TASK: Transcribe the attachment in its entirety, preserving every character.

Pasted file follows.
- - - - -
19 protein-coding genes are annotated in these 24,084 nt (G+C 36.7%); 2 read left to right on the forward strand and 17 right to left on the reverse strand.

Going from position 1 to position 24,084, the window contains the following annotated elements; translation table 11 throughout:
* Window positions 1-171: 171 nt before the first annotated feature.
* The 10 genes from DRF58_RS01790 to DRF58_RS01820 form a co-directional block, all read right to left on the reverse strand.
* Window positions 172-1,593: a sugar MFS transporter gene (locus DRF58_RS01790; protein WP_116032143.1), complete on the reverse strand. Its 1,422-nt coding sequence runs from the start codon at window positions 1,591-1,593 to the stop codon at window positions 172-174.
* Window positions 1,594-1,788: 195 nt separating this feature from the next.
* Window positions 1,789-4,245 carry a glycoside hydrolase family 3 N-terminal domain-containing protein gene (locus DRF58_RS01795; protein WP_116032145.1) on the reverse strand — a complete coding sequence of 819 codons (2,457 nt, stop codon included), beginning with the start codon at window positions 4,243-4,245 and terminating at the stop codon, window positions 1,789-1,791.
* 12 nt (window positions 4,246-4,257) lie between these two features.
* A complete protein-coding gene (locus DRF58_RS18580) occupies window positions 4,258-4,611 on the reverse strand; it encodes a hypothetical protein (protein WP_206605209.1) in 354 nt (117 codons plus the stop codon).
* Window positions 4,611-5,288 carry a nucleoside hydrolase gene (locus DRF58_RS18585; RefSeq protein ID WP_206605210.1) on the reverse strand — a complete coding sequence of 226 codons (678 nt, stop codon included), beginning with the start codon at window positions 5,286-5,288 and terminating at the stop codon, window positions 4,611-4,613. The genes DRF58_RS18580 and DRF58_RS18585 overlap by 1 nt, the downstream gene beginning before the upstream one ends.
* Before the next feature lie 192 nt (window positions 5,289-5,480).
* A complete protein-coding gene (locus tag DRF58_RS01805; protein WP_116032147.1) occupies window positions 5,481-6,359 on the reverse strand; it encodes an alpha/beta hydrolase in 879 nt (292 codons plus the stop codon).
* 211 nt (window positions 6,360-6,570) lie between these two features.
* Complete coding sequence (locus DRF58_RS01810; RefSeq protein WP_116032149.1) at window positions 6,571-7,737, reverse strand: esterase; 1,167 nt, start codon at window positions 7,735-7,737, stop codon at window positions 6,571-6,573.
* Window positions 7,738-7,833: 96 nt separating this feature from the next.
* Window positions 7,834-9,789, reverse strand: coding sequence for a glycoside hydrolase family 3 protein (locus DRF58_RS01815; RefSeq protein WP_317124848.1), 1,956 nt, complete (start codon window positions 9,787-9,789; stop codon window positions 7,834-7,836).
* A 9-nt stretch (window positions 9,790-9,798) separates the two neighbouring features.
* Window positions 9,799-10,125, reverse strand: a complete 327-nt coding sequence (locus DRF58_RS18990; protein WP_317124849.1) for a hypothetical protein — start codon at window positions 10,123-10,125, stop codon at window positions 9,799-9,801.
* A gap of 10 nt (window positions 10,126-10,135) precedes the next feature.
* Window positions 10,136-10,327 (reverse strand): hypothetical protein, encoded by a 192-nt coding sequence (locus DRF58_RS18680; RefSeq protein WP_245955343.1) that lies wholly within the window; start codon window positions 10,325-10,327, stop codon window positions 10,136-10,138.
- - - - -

19 protein-coding genes are annotated in these 24,084 nt (G+C 36.7%); 2 read left to right on the forward strand and 17 right to left on the reverse strand.

Going from position 1 to position 24,084, the window contains the following annotated elements; translation table 11 throughout:
* Window positions 1-171: 171 nt before the first annotated feature.
* The 10 genes from DRF58_RS01790 to DRF58_RS01820 form a co-directional block, all read right to left on the reverse strand.
* Window positions 172-1,593: a sugar MFS transporter gene (locus DRF58_RS01790; protein WP_116032143.1), complete on the reverse strand. Its 1,422-nt coding sequence runs from the start codon at window positions 1,591-1,593 to the stop codon at window positions 172-174.
* Window positions 1,594-1,788: 195 nt separating this feature from the next.
* Window positions 1,789-4,245 carry a glycoside hydrolase family 3 N-terminal domain-containing protein gene (locus DRF58_RS01795; protein WP_116032145.1) on the reverse strand — a complete coding sequence of 819 codons (2,457 nt, stop codon included), beginning with the start codon at window positions 4,243-4,245 and terminating at the stop codon, window positions 1,789-1,791.
* 12 nt (window positions 4,246-4,257) lie between these two features.
* A complete protein-coding gene (locus DRF58_RS18580) occupies window positions 4,258-4,611 on the reverse strand; it encodes a hypothetical protein (protein WP_206605209.1) in 354 nt (117 codons plus the stop codon).
* Window positions 4,611-5,288 carry a nucleoside hydrolase gene (locus DRF58_RS18585; RefSeq protein ID WP_206605210.1) on the reverse strand — a complete coding sequence of 226 codons (678 nt, stop codon included), beginning with the start codon at window positions 5,286-5,288 and terminating at the stop codon, window positions 4,611-4,613. The genes DRF58_RS18580 and DRF58_RS18585 overlap by 1 nt, the downstream gene beginning before the upstream one ends.
* Before the next feature lie 192 nt (window positions 5,289-5,480).
* A complete protein-coding gene (locus tag DRF58_RS01805; protein WP_116032147.1) occupies window positions 5,481-6,359 on the reverse strand; it encodes an alpha/beta hydrolase in 879 nt (292 codons plus the stop codon).
* 211 nt (window positions 6,360-6,570) lie between these two features.
* Complete coding sequence (locus DRF58_RS01810; RefSeq protein WP_116032149.1) at window positions 6,571-7,737, reverse strand: esterase; 1,167 nt, start codon at window positions 7,735-7,737, stop codon at window positions 6,571-6,573.
* Window positions 7,738-7,833: 96 nt separating this feature from the next.
* Window positions 7,834-9,789, reverse strand: coding sequence for a glycoside hydrolase family 3 protein (locus DRF58_RS01815; RefSeq protein WP_317124848.1), 1,956 nt, complete (start codon window positions 9,787-9,789; stop codon window positions 7,834-7,836).
* A 9-nt stretch (window positions 9,790-9,798) separates the two neighbouring features.
* Window positions 9,799-10,125, reverse strand: a complete 327-nt coding sequence (locus DRF58_RS18990; protein WP_317124849.1) for a hypothetical protein — start codon at window positions 10,123-10,125, stop codon at window positions 9,799-9,801.
* A gap of 10 nt (window positions 10,126-10,135) precedes the next feature.
* Window positions 10,136-10,327 (reverse strand): hypothetical protein, encoded by a 192-nt coding sequence (locus DRF58_RS18680; RefSeq protein WP_245955343.1) that lies wholly within the window; start codon window positions 10,325-10,327, stop codon window positions 10,136-10,138.